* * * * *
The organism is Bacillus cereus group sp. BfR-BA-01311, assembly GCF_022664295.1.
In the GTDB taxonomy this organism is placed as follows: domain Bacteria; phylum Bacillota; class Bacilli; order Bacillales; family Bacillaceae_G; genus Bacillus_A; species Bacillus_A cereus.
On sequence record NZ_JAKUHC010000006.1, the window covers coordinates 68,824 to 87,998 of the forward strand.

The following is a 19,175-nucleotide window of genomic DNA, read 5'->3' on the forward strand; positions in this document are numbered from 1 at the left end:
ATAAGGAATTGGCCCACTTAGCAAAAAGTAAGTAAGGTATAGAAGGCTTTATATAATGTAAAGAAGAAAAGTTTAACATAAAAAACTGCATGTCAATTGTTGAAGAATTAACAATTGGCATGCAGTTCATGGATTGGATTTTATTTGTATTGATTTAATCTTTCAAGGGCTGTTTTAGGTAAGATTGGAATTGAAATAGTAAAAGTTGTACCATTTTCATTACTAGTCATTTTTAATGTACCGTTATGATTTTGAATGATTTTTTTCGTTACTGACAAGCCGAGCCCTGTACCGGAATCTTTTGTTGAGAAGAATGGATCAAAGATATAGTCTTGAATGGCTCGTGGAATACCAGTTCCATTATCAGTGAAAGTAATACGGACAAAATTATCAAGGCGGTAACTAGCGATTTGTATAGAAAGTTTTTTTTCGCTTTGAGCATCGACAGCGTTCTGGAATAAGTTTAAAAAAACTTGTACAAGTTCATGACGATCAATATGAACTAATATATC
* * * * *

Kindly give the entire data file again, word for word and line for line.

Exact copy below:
The organism is Bacillus cereus group sp. BfR-BA-01311, assembly GCF_022664295.1.
In the GTDB taxonomy this organism is placed as follows: domain Bacteria; phylum Bacillota; class Bacilli; order Bacillales; family Bacillaceae_G; genus Bacillus_A; species Bacillus_A cereus.
On sequence record NZ_JAKUHC010000006.1, the window covers coordinates 68,824 to 87,998 of the forward strand.

The following is a 19,175-nucleotide window of genomic DNA, read 5'->3' on the forward strand; positions in this document are numbered from 1 at the left end:
ATAAGGAATTGGCCCACTTAGCAAAAAGTAAGTAAGGTATAGAAGGCTTTATATAATGTAAAGAAGAAAAGTTTAACATAAAAAACTGCATGTCAATTGTTGAAGAATTAACAATTGGCATGCAGTTCATGGATTGGATTTTATTTGTATTGATTTAATCTTTCAAGGGCTGTTTTAGGTAAGATTGGAATTGAAATAGTAAAAGTTGTACCATTTTCATTACTAGTCATTTTTAATGTACCGTTATGATTTTGAATGATTTTTTTCGTTACTGACAAGCCGAGCCCTGTACCGGAATCTTTTGTTGAGAAGAATGGATCAAAGATATAGTCTTGAATGGCTCGTGGAATACCAGTTCCATTATCAGTGAAAGTAATACGGACAAAATTATCAAGGCGGTAACTAGCGATTTGTATAGAAAGTTTTTTTTCGCTTTGAGCATCGACAGCGTTCTGGAATAAGTTTAAAAAAACTTGTACAAGTTCATGACGATCAATATGAACTAATATATC